NEW YORK -- In basketball terms, "The Last Dance" had a strong fourth quarter.
The last two episodes of the 10-part Michael Jordan documentary, shown over the past five Sunday nights, averaged 5.9 million viewers, the Nielsen company said. It was simulcast on ESPN and ESPN2.
That's easily the highest-rated documentary project ever for the sports network.
It was considered such a high-profile event that some newspaper sports sections -- also deprived of material -- have covered the documentary like its own event.
"The exceptional content of the series has cut through culturally and sparked conversations far beyond ESPN platforms," said Connor Schell, the network's executive vice president for content.
The series also had a consistency that the former Chicago Bulls star would appreciate. Live viewership for each episode ranged between 4.9 and 6.3 million people, meaning viewers kept coming back, Nielsen said.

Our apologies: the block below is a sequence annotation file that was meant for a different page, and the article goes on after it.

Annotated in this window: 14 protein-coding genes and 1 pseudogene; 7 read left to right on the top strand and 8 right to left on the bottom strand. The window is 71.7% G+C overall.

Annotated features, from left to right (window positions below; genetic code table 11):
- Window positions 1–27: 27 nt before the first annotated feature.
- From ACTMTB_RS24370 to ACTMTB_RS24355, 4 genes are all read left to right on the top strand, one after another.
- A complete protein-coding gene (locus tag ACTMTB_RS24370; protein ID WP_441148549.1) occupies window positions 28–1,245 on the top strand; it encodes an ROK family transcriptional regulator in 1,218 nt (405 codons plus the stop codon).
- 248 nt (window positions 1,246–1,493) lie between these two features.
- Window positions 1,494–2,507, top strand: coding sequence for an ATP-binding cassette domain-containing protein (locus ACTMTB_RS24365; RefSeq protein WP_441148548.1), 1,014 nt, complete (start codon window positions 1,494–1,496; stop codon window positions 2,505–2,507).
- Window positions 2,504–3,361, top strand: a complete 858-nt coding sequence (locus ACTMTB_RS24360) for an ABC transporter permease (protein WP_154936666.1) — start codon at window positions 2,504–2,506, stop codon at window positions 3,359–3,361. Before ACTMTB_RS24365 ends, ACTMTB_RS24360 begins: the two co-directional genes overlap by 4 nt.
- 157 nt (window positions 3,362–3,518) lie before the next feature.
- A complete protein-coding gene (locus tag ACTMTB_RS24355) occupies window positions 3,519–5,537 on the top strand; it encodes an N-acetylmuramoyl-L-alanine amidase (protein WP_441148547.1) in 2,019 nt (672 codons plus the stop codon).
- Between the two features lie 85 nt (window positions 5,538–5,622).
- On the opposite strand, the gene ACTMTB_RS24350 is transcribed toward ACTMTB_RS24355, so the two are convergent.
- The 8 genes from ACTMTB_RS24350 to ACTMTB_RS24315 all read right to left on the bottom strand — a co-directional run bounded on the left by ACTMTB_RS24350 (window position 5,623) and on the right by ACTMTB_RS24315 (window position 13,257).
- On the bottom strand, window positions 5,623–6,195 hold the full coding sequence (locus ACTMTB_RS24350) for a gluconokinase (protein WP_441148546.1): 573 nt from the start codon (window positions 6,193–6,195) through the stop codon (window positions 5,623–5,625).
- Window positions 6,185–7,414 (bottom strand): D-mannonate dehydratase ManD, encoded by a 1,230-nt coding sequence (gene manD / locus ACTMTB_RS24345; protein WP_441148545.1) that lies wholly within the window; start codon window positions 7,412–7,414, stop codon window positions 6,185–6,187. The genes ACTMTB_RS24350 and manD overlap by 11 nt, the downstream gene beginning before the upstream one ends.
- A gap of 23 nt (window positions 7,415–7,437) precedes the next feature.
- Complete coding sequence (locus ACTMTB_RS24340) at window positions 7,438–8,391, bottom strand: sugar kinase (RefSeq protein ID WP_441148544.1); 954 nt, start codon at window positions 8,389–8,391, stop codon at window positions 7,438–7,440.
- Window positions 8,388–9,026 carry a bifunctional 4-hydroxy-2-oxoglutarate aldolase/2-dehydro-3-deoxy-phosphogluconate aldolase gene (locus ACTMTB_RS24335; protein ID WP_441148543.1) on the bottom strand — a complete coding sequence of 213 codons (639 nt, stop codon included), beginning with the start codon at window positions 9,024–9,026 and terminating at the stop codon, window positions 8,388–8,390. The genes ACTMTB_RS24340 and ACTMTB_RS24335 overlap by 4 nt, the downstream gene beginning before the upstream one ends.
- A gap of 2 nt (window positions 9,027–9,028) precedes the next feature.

The live count will ultimately be a fraction of the series' impact. Adding delayed viewing through DVRs and reruns, the first episode already has been seen nearly 15 million times, ESPN said.
ESPN hopes to make Sunday night documentary-watching a habit among its viewers. In the next month, the network has scheduled films about disgraced cyclist Lance Armstrong, martial arts star Bruce Lee and the 1998 home run race between Mark McGwire and Sammy Sosa.
ABC announced Tuesday that it will broadcast the documentary over five consecutive Saturday nights beginning this Saturday and concluding on June 20.
Information from The Associated Press was used in this report.